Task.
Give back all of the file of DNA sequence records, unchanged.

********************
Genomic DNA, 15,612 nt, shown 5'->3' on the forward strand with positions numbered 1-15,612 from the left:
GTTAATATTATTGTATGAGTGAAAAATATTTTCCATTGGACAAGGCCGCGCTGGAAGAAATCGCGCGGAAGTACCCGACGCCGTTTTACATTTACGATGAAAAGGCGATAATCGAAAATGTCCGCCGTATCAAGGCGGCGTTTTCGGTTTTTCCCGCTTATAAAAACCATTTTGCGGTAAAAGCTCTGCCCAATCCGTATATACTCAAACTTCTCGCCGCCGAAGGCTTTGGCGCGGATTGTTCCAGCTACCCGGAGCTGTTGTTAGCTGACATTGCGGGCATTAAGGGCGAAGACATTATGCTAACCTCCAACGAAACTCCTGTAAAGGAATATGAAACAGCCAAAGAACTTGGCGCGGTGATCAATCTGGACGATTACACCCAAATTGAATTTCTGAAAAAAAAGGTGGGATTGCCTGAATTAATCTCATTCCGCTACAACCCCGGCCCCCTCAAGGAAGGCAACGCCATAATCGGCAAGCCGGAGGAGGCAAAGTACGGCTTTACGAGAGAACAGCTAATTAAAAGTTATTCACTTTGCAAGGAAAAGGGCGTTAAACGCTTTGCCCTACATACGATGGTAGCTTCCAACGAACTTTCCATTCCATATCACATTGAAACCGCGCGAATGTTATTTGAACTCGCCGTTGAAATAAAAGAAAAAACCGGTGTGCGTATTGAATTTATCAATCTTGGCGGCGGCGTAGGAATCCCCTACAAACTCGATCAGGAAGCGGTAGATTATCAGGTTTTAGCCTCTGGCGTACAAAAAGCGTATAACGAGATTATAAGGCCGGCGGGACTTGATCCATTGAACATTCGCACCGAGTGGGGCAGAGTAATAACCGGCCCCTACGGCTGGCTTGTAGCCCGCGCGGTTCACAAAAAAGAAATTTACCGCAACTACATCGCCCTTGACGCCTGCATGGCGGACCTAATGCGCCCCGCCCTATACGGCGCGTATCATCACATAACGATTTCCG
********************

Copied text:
Genomic DNA, 15,612 nt, shown 5'->3' on the forward strand with positions numbered 1-15,612 from the left:
GTTAATATTATTGTATGAGTGAAAAATATTTTCCATTGGACAAGGCCGCGCTGGAAGAAATCGCGCGGAAGTACCCGACGCCGTTTTACATTTACGATGAAAAGGCGATAATCGAAAATGTCCGCCGTATCAAGGCGGCGTTTTCGGTTTTTCCCGCTTATAAAAACCATTTTGCGGTAAAAGCTCTGCCCAATCCGTATATACTCAAACTTCTCGCCGCCGAAGGCTTTGGCGCGGATTGTTCCAGCTACCCGGAGCTGTTGTTAGCTGACATTGCGGGCATTAAGGGCGAAGACATTATGCTAACCTCCAACGAAACTCCTGTAAAGGAATATGAAACAGCCAAAGAACTTGGCGCGGTGATCAATCTGGACGATTACACCCAAATTGAATTTCTGAAAAAAAAGGTGGGATTGCCTGAATTAATCTCATTCCGCTACAACCCCGGCCCCCTCAAGGAAGGCAACGCCATAATCGGCAAGCCGGAGGAGGCAAAGTACGGCTTTACGAGAGAACAGCTAATTAAAAGTTATTCACTTTGCAAGGAAAAGGGCGTTAAACGCTTTGCCCTACATACGATGGTAGCTTCCAACGAACTTTCCATTCCATATCACATTGAAACCGCGCGAATGTTATTTGAACTCGCCGTTGAAATAAAAGAAAAAACCGGTGTGCGTATTGAATTTATCAATCTTGGCGGCGGCGTAGGAATCCCCTACAAACTCGATCAGGAAGCGGTAGATTATCAGGTTTTAGCCTCTGGCGTACAAAAAGCGTATAACGAGATTATAAGGCCGGCGGGACTTGATCCATTGAACATTCGCACCGAGTGGGGCAGAGTAATAACCGGCCCCTACGGCTGGCTTGTAGCCCGCGCGGTTCACAAAAAAGAAATTTACCGCAACTACATCGCCCTTGACGCCTGCATGGCGGACCTAATGCGCCCCGCCCTATACGGCGCGTATCATCACATAACGATTTCCG